Tag Line

(redirected from tag lines)
Also found in: Dictionary, Thesaurus.

Tag Line

In marketing, a brief phrase used in advertising a product. It is intended to embed itself in the memories of members of the target audience in order to entice them to buy the product. For example, the tag line for a mousetrap company may be "No rodent escapes."
Farlex Financial Dictionary. © 2012 Farlex, Inc. All Rights Reserved
References in periodicals archive ?
The analysis of the tag lines of various advertisements proves that they are used as a net to trap consumers for buying different products.
This point can be better explained through the analysis of the advertisement of Firdous Lawn, in which different tag lines are used, which instead of referring to the fabric, refer to the female model wearing dresses of different shades.
The tag lines of many commercials carry both explicit and implicit assumptions about the roles women are expected to play in the male-dominant society we live in.
The gender bias is not limited to the tag lines employed explicitly for women or the pictorial images used along with the tags, but are also reflected through the use of tags that address men.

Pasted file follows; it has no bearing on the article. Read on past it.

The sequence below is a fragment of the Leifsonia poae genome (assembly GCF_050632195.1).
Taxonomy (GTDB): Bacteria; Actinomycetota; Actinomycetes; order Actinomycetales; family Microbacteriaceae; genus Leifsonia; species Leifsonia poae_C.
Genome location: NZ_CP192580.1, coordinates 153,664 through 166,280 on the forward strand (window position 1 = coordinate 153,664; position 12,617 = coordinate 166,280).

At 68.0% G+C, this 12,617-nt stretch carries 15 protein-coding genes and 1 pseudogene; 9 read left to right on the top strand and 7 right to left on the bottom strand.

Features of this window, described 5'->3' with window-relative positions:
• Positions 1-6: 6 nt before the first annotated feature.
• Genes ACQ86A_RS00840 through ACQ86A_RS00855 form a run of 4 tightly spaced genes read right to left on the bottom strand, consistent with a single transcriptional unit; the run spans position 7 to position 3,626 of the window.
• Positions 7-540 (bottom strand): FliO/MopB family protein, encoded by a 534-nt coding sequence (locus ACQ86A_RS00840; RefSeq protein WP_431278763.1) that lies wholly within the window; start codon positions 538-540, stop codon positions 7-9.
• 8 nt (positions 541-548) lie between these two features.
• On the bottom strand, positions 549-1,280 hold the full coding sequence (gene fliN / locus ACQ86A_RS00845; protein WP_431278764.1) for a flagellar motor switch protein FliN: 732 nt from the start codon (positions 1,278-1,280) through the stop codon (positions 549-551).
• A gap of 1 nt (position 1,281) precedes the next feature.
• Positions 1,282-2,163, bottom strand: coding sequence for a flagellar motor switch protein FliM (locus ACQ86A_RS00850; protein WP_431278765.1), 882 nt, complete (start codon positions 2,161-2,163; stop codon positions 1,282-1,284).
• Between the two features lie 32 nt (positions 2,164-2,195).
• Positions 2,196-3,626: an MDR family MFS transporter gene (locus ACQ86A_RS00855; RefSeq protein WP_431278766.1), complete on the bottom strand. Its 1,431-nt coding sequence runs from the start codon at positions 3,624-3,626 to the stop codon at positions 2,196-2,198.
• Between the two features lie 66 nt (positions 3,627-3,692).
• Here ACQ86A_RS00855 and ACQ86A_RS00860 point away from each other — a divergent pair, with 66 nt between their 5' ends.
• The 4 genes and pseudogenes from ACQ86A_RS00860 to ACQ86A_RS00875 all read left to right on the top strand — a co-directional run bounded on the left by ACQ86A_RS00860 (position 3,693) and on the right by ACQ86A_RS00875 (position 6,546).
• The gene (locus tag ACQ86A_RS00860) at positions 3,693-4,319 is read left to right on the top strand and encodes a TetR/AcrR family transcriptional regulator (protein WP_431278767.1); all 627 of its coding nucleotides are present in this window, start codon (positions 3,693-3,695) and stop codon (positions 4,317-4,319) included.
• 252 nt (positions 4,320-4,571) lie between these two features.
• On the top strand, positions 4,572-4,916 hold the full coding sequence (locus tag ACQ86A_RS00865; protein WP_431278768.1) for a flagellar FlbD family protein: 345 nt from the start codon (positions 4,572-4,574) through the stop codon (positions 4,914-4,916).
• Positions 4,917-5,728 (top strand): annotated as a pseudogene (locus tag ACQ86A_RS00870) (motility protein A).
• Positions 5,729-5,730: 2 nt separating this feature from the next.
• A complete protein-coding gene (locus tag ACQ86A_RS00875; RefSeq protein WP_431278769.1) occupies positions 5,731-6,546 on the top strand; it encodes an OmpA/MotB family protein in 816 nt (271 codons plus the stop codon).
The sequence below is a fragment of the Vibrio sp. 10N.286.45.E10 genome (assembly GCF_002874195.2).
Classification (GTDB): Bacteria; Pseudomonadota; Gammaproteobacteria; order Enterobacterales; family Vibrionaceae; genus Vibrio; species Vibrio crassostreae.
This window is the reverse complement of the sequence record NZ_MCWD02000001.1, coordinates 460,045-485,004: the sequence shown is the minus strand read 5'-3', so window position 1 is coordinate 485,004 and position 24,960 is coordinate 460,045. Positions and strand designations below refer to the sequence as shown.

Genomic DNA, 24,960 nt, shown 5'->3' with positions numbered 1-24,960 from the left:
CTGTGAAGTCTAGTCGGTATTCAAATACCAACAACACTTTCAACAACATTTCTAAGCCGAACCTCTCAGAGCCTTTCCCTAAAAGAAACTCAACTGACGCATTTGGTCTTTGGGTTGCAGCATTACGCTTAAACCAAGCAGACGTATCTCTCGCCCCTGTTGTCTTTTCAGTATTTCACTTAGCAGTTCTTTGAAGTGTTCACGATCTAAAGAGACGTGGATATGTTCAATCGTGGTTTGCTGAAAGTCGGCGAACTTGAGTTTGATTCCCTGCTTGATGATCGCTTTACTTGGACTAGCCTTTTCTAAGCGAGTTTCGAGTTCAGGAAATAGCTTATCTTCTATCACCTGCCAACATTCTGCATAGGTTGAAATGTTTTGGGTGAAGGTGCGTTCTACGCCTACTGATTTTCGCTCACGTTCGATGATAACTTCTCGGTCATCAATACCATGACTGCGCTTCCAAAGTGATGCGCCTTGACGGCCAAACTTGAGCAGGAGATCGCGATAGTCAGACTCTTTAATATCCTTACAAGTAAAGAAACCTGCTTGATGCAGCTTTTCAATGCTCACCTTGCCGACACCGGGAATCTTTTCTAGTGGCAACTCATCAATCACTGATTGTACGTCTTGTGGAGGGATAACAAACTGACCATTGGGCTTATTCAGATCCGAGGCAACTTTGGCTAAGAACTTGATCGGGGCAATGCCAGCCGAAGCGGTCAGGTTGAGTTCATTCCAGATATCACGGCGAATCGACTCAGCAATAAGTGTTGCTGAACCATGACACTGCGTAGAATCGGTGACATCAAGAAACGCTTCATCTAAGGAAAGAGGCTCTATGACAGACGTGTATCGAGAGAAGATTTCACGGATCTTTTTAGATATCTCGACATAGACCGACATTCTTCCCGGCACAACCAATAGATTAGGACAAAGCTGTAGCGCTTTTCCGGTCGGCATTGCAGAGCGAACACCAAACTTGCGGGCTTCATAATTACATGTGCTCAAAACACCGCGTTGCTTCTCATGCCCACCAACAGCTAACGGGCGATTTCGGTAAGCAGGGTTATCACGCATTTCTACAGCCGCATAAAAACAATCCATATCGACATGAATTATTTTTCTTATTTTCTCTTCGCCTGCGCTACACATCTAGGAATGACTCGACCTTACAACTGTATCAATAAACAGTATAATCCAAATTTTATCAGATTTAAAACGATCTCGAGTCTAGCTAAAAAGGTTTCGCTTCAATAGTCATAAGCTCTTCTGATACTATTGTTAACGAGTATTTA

Retailers are the worst purveyors of meaningless tag lines. Kohl's department store tells us to "Expect Great Things." Really?
Better known as a tag line, this expression must break through the clutter, communicate your differentiation, be memorable and be forever attached to the name of your organization.
There seems to be a lot of confusion in bank marketing circles about the differences between a brand positioning and a tag line. The confusion originates from the fact that sometimes a positioning can be translated exactly word for word into the tag line.
Here's the easiest way to remember the difference between a brand positioning and a tag line. I'll illustrate with arguably the most famous tag line on the planet, Nike's expression of Just Do It.
Rains, Jr., "FCCLA's board of directors tried for several months to select a tag line, but the votes usually split about 50-50 for each of two choices.
Because the word leadership tested well in both groups, its inclusion in the final tag line is no surprise.
When developing a tag line, use the following exercises:
At the lower right corner, a tag line says that the article is "continued on page 68," and ...